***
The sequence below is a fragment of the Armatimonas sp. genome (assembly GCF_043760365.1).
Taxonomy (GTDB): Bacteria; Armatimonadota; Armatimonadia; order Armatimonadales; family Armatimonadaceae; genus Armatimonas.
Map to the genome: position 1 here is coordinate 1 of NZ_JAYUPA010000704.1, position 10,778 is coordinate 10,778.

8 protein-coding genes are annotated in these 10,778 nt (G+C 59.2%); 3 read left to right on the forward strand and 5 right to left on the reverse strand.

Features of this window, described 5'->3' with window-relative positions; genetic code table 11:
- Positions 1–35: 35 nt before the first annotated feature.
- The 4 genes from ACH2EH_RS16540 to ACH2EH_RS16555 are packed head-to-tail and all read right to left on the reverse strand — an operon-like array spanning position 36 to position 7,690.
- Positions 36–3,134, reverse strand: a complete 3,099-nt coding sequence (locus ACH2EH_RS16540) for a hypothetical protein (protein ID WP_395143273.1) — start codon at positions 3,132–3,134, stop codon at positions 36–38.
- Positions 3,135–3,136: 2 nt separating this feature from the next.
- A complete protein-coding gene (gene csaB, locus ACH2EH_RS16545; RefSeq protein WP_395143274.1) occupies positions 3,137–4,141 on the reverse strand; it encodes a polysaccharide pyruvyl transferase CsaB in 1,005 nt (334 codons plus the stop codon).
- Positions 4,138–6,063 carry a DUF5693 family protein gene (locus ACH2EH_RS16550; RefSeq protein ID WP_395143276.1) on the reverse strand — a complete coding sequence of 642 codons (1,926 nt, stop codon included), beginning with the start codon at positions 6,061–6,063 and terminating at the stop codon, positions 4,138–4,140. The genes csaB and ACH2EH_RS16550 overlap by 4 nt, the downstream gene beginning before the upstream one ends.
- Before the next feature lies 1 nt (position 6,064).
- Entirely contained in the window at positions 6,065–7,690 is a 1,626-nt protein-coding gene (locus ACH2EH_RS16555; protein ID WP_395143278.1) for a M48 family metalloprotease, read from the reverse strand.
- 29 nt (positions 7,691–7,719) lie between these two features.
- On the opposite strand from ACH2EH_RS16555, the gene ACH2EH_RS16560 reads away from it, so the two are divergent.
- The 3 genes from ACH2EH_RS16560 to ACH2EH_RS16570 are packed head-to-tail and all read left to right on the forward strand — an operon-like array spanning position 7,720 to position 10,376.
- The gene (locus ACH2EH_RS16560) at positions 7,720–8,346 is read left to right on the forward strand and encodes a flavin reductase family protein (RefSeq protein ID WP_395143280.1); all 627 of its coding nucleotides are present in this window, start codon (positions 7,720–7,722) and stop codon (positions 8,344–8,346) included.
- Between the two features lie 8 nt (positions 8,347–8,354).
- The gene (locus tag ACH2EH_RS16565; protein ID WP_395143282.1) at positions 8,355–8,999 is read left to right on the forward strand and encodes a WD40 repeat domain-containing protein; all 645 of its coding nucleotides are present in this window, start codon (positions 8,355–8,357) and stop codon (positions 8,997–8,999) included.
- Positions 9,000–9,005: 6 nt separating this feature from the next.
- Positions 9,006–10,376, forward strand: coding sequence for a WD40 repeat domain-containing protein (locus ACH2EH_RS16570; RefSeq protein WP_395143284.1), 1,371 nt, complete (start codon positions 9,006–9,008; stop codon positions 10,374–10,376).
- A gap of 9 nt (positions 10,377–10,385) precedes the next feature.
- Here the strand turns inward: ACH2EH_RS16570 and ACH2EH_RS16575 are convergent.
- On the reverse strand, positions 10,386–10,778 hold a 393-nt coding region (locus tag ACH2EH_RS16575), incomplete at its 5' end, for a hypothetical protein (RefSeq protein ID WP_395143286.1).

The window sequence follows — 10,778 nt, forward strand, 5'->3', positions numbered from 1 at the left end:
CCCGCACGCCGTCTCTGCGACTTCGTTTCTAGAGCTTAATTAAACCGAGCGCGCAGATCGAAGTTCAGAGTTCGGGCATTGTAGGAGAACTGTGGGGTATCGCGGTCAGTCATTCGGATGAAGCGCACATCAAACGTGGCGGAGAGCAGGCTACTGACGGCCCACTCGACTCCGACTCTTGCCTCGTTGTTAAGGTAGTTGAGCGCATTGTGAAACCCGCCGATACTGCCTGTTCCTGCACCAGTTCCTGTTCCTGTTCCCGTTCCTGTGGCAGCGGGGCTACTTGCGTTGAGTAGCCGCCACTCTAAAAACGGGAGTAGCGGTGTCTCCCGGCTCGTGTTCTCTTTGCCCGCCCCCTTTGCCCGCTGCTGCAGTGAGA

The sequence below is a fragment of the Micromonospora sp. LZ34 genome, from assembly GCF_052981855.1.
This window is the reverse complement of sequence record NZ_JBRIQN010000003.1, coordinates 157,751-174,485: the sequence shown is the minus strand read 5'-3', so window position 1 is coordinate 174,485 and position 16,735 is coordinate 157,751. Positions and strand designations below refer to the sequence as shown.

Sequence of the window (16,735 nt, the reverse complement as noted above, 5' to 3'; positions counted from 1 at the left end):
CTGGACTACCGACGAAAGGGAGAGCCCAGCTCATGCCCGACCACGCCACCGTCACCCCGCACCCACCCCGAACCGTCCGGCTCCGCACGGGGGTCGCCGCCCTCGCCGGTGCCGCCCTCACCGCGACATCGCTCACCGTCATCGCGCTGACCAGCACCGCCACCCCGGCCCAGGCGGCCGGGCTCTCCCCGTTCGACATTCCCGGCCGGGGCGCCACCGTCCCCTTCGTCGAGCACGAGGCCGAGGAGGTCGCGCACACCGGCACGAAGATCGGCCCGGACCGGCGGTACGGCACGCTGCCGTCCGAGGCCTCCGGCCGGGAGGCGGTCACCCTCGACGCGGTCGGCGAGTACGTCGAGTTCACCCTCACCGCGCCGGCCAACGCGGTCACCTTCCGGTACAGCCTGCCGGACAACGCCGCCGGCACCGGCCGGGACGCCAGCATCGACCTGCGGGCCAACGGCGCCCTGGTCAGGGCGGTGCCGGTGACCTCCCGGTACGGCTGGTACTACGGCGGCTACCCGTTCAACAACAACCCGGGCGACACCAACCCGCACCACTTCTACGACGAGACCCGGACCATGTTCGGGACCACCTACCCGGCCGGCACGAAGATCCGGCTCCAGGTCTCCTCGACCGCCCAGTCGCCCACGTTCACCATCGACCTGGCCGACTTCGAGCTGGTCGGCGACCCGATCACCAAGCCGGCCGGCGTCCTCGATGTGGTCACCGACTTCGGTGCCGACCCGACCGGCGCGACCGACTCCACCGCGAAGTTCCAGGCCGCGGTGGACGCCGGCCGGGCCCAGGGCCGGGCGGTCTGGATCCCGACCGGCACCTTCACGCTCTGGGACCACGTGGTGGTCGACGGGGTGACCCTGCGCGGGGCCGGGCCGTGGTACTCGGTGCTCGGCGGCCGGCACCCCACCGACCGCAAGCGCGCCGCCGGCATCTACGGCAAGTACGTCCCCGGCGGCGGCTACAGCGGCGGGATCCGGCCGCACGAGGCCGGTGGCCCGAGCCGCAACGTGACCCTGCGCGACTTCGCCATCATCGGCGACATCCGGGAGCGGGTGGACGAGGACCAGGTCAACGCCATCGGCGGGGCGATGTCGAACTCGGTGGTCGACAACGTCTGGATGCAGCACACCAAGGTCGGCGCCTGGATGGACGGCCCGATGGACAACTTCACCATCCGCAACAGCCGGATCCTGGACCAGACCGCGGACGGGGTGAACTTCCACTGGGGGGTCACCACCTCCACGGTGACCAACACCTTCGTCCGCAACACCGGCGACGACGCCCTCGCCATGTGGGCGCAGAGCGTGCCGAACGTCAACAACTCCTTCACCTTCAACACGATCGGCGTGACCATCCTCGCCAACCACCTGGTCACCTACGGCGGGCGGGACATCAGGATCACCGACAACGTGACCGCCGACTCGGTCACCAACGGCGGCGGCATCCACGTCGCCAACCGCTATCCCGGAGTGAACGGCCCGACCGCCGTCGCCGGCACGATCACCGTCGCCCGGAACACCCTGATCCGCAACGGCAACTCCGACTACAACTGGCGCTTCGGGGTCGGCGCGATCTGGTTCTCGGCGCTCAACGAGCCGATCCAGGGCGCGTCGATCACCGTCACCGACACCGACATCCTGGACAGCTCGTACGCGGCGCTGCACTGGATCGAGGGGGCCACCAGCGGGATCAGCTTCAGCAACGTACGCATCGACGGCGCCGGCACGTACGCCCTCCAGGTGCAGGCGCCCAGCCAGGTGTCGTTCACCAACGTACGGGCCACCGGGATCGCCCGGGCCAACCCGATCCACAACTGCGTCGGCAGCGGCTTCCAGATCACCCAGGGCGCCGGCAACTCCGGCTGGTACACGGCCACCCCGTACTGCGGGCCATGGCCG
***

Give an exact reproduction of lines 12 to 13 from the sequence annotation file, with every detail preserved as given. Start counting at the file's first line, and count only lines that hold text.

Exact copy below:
- Before the next feature lies 1 nt (position 6,064).
- Entirely contained in the window at positions 6,065–7,690 is a 1,626-nt protein-coding gene (locus ACH2EH_RS16555; protein ID WP_395143278.1) for a M48 family metalloprotease, read from the reverse strand.